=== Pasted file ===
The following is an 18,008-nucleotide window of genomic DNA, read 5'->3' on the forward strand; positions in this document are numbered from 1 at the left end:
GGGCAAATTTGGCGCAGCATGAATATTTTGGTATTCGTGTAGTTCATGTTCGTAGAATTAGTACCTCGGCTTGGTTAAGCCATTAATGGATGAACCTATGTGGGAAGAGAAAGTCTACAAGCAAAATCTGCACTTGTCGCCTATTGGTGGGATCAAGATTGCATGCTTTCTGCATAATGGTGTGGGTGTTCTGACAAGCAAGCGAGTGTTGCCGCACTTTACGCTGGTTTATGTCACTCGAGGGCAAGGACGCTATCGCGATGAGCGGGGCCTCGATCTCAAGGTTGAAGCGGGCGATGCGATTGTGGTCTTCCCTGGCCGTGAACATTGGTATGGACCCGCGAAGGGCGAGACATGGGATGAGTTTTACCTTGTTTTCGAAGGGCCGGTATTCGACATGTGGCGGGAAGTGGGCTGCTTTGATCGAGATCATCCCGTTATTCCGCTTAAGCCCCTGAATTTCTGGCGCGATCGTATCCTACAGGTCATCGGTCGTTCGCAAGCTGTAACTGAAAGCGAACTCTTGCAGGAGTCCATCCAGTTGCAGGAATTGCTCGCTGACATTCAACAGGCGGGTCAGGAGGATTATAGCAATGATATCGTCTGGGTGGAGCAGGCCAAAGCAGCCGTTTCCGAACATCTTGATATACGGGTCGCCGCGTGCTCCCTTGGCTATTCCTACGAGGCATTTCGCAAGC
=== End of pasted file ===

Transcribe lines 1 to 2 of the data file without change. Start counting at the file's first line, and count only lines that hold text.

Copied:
The following is an 18,008-nucleotide window of genomic DNA, read 5'->3' on the forward strand; positions in this document are numbered from 1 at the left end:
GGGCAAATTTGGCGCAGCATGAATATTTTGGTATTCGTGTAGTTCATGTTCGTAGAATTAGTACCTCGGCTTGGTTAAGCCATTAATGGATGAACCTATGTGGGAAGAGAAAGTCTACAAGCAAAATCTGCACTTGTCGCCTATTGGTGGGATCAAGATTGCATGCTTTCTGCATAATGGTGTGGGTGTTCTGACAAGCAAGCGAGTGTTGCCGCACTTTACGCTGGTTTATGTCACTCGAGGGCAAGGACGCTATCGCGATGAGCGGGGCCTCGATCTCAAGGTTGAAGCGGGCGATGCGATTGTGGTCTTCCCTGGCCGTGAACATTGGTATGGACCCGCGAAGGGCGAGACATGGGATGAGTTTTACCTTGTTTTCGAAGGGCCGGTATTCGACATGTGGCGGGAAGTGGGCTGCTTTGATCGAGATCATCCCGTTATTCCGCTTAAGCCCCTGAATTTCTGGCGCGATCGTATCCTACAGGTCATCGGTCGTTCGCAAGCTGTAACTGAAAGCGAACTCTTGCAGGAGTCCATCCAGTTGCAGGAATTGCTCGCTGACATTCAACAGGCGGGTCAGGAGGATTATAGCAATGATATCGTCTGGGTGGAGCAGGCCAAAGCAGCCGTTTCCGAACATCTTGATATACGGGTCGCCGCGTGCTCCCTTGGCTATTCCTACGAGGCATTTCGCAAGC